What’s not: merely that it’s not going to taste like Lipton’s dip – just don’t even think of comparing the two, okay?

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* Exported from MasterCook *

Sweet Onion and Thyme Dip

Recipe By: Adapted from a Sunset magazine recipe, 2010
Serving Size: 8
Notes: Make ahead up to 4 days, chilled.

2 cups sweet onion — finely chopped Maui or other sweet type, about 12 ounces
2 tablespoons olive oil
2 teaspoons fresh thyme — chopped plus thyme sprigs for garnish
3/4 teaspoon kosher salt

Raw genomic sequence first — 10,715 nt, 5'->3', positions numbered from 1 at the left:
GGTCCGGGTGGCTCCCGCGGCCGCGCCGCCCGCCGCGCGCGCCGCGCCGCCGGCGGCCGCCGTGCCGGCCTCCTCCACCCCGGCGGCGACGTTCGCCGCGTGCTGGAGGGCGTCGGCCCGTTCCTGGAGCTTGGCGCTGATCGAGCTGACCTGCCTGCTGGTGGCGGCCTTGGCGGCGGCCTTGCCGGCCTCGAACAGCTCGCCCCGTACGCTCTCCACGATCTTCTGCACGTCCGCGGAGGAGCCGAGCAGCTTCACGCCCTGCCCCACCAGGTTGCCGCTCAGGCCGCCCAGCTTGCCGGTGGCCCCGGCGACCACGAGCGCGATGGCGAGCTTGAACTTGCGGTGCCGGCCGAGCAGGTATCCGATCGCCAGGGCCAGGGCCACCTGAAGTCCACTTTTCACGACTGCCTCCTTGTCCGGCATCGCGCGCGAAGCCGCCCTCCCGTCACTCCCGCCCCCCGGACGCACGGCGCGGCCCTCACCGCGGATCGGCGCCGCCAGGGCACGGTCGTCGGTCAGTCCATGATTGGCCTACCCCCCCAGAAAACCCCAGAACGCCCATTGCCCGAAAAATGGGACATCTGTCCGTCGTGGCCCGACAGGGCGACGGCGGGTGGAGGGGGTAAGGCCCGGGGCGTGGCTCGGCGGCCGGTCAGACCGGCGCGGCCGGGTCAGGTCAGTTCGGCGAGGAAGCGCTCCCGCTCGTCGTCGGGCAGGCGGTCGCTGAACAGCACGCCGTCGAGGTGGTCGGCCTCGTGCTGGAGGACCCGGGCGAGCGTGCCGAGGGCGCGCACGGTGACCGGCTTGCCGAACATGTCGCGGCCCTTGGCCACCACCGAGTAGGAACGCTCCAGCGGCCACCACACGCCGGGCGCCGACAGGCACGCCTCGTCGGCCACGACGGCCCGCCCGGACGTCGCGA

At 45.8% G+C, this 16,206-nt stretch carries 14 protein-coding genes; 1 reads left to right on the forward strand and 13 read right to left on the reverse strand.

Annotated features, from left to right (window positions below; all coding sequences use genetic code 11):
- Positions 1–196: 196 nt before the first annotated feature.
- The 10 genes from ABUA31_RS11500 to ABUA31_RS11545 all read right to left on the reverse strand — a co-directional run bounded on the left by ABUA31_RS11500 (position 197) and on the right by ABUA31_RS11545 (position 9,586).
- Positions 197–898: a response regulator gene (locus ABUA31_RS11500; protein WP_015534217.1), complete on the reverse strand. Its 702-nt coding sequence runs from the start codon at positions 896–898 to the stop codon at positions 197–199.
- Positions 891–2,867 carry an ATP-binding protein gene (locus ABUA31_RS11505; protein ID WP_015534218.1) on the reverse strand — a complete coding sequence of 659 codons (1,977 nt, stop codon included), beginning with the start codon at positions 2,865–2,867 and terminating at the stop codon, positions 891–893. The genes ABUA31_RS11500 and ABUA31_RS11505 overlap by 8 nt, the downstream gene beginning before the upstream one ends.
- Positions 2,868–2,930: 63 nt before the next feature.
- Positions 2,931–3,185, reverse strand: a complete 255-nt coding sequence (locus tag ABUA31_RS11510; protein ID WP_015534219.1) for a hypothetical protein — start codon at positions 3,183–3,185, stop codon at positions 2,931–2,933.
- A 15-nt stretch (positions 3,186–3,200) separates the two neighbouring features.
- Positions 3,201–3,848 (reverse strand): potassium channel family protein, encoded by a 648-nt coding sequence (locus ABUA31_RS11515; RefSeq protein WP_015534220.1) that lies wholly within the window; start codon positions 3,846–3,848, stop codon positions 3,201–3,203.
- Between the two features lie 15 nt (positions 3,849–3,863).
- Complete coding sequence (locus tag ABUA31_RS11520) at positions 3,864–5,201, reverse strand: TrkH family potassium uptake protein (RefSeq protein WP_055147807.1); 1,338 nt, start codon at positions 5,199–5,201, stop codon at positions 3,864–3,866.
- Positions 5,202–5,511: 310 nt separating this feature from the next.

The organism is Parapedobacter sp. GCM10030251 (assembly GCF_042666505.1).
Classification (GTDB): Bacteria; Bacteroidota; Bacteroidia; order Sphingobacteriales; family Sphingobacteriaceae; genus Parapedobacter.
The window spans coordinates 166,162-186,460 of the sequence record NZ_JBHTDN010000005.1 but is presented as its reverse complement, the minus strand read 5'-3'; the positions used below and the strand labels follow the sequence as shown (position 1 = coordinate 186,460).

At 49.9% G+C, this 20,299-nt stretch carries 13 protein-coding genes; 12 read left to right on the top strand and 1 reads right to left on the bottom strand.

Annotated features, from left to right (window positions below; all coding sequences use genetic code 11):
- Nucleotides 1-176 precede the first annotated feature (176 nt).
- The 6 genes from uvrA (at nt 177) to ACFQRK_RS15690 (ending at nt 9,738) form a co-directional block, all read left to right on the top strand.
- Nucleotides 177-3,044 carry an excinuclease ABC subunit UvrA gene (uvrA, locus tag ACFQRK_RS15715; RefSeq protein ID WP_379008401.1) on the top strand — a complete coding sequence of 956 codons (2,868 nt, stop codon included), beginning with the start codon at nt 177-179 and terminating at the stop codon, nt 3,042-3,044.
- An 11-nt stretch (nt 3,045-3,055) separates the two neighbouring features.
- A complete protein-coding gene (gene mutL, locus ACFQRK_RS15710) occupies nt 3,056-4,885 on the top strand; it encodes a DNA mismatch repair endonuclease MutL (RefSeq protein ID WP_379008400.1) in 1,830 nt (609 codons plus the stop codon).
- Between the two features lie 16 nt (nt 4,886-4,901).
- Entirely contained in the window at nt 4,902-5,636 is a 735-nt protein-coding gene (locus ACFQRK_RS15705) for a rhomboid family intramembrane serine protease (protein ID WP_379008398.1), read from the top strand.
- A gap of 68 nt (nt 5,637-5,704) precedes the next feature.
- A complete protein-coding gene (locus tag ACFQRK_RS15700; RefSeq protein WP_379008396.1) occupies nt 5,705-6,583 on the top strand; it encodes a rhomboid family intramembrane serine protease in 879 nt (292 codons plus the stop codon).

1/4 teaspoon pepper
1 1/2 cups Greek yogurt, full-fat — or use low-fat
1/2 teaspoon dried thyme

1. Cook onion in oil in a large nonstick frying pan over medium heat, stirring often, until golden, 12 to 15 minutes. Watch carefully that it doesn’t burn.
2. Add chopped fresh thyme, salt, and pepper and cook another minute. Let cool.
3. Stir in yogurt and dried thyme that you’ve crushed between your palms. Stir well, taste for seasonings then transfer to a bowl. Chill at least 30 minutes (it’s even better the next day). Garnish with thyme sprigs and serve with potato chips or toasted pita chips.
Per Serving: 96 Calories; 7g Fat (64.7% calories from fat); 2g Protein; 6g Carbohydrate; 1g Dietary Fiber; 18mg Cholesterol; 199mg Sodium.